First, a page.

BI puts organizational demands on your law firm
DIf you are going to use Business Intelligence, it will place certain demands on your law firm. This isn’t just about technology; it is also very much a matter of organization. Here, Jacob examines the factors you should focus on in the before and after scenarios – and gives you some do’s and don’ts.
Written by Jacob Sanchez Garcia, Consultant Business Intelligence, Abakion
BI puts demands on your organization
A Business Intelligence (BI) solution opens up many opportunities to make good use of data and acquire business insight that can help you make better decisions, optimize processes and generate innovation. However, how much benefit can be reaped from BI will depend on how the BI solution is implemented and used.
BI is more than just the technical implementation of the solution. It also places certain demands on your organization.
To realize the potential and get full value out of BI, the tool must be seen not just as a new technical gadget, but rather as a dynamic, business-driven project encompassing, beside some technology and data, your organization, employees and workflows – and one that in principle has no expiry date.
This entails adopting a structured approach and setting a clear strategy.
In broad terms, the process can be divided into what happens before and after the actual technical implementation of the BI solution. Below is a summary of the essential factors that may affect the benefit obtained from a BI solution.
Draw up a clear strategy and a roadmap for the BI project. You may want to try answering the following questions:
- What do you want to achieve with BI? What is the goal?
- How does it fit in with your overall business strategy?
- Who are the stakeholders, i.e. who is the project owner and who are the users?
- How can user adoption of the project out in the organization be ensured?
- What information and data is to be included in the BI, and why?
- Which metrics and KPIs are important to you?
- How will you measure whether your objectives and KPIs are being met? And how will that be followed up?
- What steps must you take to succeed with the BI implementation, and when?
Another good tip is to designate relevant (key) individuals who will be using the BI solution and involve them in the project from the start and throughout the process.
With a good strategy and a roadmap for the roll-out of the BI project, the foundation has been laid for reaping the future benefit of BI following technical implementation. Then comes the no less important part involving introduction, adoption and development.
Even the most complete and advanced BI solution will be worthless unless it is adopted and used in the organization.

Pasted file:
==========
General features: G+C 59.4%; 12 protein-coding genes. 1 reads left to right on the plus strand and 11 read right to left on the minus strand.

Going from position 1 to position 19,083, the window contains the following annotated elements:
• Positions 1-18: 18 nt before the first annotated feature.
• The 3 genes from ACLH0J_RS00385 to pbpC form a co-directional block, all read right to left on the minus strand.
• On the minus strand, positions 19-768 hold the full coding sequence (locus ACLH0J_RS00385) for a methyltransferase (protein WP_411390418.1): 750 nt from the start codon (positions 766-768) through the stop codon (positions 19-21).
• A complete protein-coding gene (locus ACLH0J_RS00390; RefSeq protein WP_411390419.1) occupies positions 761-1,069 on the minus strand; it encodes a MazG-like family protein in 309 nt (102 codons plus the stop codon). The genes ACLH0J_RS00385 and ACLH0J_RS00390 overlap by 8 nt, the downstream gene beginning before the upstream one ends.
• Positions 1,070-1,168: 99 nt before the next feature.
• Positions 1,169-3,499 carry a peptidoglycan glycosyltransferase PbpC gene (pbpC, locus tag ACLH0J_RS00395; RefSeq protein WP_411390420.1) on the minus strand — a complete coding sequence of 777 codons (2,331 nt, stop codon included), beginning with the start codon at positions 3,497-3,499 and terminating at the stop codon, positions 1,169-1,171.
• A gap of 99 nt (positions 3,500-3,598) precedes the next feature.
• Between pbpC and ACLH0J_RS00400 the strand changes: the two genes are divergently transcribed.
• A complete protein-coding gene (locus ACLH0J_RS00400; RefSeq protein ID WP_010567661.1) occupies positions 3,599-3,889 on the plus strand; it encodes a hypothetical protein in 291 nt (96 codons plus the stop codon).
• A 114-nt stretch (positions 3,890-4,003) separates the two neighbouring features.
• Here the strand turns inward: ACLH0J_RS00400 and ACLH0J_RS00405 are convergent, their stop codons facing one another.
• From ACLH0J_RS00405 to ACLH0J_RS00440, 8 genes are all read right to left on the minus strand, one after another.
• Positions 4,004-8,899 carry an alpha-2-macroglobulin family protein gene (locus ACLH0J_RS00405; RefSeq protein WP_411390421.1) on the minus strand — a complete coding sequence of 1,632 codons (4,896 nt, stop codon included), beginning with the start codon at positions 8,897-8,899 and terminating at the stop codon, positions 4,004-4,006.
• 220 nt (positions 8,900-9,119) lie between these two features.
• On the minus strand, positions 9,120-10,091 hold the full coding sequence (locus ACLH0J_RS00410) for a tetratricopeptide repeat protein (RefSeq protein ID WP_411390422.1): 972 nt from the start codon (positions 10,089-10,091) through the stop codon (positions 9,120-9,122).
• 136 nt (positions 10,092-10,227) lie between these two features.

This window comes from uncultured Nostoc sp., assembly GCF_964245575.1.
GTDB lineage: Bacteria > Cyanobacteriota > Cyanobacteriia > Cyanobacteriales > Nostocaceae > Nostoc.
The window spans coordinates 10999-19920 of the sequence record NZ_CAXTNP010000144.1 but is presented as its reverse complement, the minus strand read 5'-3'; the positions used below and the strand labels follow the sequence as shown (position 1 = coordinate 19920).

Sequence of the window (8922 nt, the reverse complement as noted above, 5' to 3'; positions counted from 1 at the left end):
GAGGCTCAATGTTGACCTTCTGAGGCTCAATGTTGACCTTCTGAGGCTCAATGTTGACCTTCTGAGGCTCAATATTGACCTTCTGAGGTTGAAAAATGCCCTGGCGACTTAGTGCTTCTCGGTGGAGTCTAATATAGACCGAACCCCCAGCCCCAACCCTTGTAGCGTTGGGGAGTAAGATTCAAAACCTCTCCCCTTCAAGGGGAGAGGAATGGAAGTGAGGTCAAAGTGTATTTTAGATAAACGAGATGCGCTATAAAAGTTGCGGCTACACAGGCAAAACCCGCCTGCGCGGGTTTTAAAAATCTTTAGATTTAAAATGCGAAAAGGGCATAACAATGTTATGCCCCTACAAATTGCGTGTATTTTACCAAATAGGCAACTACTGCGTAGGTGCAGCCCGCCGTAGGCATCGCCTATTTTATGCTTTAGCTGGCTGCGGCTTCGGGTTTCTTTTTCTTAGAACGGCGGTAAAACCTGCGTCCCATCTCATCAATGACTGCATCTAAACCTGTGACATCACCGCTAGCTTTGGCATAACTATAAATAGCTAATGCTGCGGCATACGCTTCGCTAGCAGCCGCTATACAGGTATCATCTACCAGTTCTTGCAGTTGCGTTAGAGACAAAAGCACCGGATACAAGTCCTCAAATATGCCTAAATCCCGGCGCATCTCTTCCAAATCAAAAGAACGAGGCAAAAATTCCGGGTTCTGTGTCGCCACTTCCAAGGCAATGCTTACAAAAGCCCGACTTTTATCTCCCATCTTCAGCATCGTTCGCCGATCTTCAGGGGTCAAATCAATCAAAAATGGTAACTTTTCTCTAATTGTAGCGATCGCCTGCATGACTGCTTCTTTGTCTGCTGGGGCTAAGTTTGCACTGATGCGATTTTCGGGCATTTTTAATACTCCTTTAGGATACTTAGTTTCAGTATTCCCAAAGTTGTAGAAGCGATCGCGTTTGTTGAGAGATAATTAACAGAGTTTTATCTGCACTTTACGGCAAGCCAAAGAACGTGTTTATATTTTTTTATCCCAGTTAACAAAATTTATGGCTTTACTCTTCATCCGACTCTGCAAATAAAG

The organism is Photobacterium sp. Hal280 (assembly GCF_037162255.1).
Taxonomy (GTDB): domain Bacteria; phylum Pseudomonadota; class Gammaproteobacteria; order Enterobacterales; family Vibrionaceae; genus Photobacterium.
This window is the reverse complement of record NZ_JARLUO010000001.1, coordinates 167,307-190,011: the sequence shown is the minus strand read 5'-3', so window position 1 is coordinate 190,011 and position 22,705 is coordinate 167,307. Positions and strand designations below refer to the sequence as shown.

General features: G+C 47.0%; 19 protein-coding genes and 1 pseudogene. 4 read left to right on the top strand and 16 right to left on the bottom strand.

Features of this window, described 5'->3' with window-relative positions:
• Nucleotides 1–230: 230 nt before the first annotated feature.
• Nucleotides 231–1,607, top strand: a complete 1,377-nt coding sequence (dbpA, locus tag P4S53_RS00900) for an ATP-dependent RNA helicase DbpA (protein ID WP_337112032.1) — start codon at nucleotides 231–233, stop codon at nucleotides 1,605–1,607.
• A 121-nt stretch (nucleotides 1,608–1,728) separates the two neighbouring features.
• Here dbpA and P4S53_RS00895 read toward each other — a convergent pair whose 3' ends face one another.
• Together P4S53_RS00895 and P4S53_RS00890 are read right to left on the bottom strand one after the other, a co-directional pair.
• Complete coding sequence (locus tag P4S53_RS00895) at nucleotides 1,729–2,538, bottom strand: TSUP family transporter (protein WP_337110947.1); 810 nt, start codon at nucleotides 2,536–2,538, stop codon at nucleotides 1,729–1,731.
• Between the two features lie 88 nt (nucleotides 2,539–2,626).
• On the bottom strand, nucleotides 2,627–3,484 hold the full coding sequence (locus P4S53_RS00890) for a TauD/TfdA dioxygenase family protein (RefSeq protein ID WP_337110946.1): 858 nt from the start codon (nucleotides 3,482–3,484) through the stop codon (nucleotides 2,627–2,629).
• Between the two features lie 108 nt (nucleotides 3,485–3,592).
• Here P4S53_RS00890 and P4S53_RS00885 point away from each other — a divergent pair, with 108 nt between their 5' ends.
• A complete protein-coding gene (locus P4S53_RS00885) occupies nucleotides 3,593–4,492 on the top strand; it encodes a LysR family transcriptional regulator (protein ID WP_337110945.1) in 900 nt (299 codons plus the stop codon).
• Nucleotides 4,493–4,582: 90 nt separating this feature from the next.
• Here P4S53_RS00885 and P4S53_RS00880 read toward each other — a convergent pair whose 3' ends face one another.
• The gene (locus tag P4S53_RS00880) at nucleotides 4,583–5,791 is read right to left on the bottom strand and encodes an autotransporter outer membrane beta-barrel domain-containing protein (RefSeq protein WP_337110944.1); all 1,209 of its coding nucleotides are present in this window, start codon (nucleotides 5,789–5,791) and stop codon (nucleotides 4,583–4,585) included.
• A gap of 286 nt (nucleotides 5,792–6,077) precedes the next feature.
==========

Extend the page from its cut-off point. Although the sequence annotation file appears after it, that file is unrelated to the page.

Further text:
Experience shows that user adoption is often one of the biggest challenges in BI projects – and unfortunately it is often a cause of the project failing or not living up to expectations. This part is therefore not to be underestimated.
User adoption can be ensured by means of introductory courses, workshops, evaluations, follow-up and further development. It may be advantageous in this process to return to the original objectives and the rationale for the BI project and to remind users, and yourself, of the problems that BI was intended to solve.
As mentioned by way of introduction, a BI project is a dynamic entity with no expiry date. In principle, it is an iterative process consisting of the well-known phases often described as: Learn – Iterate – Do.
In other words, BI is not simply something you buy, then press a button and it’s all fine. Look on BI as a long-term investment and a dynamic process that you continuously develop, adjust and refine so that it always keeps up with your business. It is therefore also important to recognize from the start that, down the road, you will encounter the need for changes to enable you to secure the best possible business benefit.
With that recognition and that approach, you can prevent development, and with it the BI project, from stagnating.
Do’s and don’ts
Although it is easy to get started with Business Intelligence, there are several things that will affect your success with BI and the return it brings. Below are a few general rules on how and how not to tackle a BI project.
- Do identify and define your reporting needs. What do you want to achieve?
- Do map out a process for implementation and roll-out in the company.
- Do include the end users and prepare them.
- Do designate a ‘report owner’. Who will be responsible for the content?
- Do use the tool.
- Don’t do as you usually do. Get rid of Excel spreadsheets living here and there on local PCs.
- Don’t jam-pack reports with figures and graphs. It will get messy and unmanageable, and the message will be lost. Less is more.
- Don’t put aside your rational, critical sense. Always ask questions of your data.
If you want to have a look at Abakion’s BI solution for law firms, you can see more on our website (in Danish). We have created a BI solution specifically designed for lawyers that works out of the box and can be taken into use straight away. Data structuring and report and visualization development are ready to go, and you can drill straight down into the figures and open up new insights into your business.
Our BI solution covers both financial and case reporting. In addition to a number of standard reports, you will have a complete data model at your disposal so that you can set up your own reports and analyses.